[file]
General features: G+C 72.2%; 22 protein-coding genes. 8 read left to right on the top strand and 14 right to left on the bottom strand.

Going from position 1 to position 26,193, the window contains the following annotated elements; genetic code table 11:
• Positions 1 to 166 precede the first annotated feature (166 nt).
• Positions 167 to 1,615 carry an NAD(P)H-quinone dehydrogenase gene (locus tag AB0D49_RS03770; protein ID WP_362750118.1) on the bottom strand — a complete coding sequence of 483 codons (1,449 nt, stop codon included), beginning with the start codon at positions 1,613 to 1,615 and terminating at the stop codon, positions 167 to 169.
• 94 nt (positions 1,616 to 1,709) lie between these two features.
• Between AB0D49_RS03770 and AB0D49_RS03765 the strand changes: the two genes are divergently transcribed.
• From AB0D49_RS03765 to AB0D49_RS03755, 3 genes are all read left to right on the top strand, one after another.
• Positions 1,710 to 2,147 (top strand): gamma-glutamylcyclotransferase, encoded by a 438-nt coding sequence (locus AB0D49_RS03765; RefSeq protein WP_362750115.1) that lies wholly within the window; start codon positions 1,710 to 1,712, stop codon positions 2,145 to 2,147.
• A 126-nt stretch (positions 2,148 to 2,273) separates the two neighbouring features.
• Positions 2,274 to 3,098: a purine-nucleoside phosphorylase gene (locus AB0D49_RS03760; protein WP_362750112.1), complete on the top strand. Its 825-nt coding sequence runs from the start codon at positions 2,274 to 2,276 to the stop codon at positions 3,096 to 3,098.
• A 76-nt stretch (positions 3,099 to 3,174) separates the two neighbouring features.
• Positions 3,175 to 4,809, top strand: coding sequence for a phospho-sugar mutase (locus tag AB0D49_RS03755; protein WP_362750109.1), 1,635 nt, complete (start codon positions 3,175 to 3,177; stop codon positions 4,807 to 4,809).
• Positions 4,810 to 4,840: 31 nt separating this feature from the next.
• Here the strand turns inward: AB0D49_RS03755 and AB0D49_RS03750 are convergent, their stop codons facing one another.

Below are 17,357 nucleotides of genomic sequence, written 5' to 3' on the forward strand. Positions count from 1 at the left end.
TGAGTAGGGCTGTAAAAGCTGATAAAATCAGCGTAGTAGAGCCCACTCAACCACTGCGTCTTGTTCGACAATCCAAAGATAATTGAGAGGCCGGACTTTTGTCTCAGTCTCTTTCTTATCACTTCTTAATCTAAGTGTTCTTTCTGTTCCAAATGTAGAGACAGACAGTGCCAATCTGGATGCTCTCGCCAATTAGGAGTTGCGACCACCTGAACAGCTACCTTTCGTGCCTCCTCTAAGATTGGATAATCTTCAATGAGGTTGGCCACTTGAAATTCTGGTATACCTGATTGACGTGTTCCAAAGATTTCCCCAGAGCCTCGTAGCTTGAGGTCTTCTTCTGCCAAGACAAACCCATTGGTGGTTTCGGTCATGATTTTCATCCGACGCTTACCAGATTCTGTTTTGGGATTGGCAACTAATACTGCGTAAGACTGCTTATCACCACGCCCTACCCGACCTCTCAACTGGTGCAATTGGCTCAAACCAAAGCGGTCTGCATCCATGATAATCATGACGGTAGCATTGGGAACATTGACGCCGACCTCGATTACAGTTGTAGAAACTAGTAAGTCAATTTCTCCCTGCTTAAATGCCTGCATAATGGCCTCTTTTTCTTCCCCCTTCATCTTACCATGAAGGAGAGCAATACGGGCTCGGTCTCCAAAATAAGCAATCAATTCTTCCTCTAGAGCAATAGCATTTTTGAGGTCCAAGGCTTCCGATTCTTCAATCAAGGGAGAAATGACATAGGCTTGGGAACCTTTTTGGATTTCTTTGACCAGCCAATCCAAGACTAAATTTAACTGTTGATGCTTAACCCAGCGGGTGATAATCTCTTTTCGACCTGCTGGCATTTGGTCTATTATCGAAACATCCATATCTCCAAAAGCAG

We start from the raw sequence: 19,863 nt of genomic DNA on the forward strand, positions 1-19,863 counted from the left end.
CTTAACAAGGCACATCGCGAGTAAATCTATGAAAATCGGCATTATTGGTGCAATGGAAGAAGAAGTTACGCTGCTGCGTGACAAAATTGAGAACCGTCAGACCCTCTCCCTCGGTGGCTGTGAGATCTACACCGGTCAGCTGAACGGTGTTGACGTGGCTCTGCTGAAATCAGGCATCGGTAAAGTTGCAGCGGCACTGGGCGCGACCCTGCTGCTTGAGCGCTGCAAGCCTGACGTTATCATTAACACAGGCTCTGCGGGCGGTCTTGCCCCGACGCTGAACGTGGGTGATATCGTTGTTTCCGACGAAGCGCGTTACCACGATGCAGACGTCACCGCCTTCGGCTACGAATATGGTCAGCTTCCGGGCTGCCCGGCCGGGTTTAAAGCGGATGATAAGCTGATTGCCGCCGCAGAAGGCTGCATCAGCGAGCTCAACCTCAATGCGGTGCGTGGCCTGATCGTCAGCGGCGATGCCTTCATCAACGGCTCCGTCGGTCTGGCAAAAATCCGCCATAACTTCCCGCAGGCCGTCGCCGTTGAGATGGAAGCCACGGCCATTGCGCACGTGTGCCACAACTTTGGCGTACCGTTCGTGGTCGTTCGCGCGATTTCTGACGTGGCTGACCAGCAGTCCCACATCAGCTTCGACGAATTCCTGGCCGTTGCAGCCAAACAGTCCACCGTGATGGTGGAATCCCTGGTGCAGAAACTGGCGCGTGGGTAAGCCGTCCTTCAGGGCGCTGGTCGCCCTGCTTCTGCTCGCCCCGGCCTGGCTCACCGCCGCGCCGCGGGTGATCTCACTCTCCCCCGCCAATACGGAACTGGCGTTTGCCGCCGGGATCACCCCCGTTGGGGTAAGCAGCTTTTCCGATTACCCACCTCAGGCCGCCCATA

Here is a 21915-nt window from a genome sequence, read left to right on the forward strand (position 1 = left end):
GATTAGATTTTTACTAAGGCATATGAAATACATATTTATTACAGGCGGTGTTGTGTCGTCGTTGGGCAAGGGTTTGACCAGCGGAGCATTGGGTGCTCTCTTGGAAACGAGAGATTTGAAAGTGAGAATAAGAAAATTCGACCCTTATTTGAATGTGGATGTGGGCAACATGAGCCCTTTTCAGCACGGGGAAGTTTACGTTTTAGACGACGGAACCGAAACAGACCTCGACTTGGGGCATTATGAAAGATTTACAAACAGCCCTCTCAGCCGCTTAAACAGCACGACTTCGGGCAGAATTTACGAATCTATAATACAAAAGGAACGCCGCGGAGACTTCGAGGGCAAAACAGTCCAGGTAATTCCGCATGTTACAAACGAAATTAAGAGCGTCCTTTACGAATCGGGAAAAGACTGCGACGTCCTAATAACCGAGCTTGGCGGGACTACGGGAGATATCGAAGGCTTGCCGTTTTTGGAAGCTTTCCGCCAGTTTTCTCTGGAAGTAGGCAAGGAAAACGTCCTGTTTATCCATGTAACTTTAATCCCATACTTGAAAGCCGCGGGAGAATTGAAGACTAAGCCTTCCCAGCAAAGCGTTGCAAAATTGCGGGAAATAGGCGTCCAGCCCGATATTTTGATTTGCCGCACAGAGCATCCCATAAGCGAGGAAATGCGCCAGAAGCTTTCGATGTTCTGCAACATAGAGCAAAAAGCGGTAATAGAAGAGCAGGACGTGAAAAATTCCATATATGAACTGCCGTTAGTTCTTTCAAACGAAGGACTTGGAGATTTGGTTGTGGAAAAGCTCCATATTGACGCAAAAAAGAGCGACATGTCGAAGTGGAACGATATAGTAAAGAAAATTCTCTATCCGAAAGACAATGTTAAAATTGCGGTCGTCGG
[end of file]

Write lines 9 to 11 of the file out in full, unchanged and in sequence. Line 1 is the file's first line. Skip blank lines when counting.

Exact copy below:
• A 126-nt stretch (positions 2,148 to 2,273) separates the two neighbouring features.
• Positions 2,274 to 3,098: a purine-nucleoside phosphorylase gene (locus AB0D49_RS03760; protein WP_362750112.1), complete on the top strand. Its 825-nt coding sequence runs from the start codon at positions 2,274 to 2,276 to the stop codon at positions 3,096 to 3,098.
• A 76-nt stretch (positions 3,099 to 3,174) separates the two neighbouring features.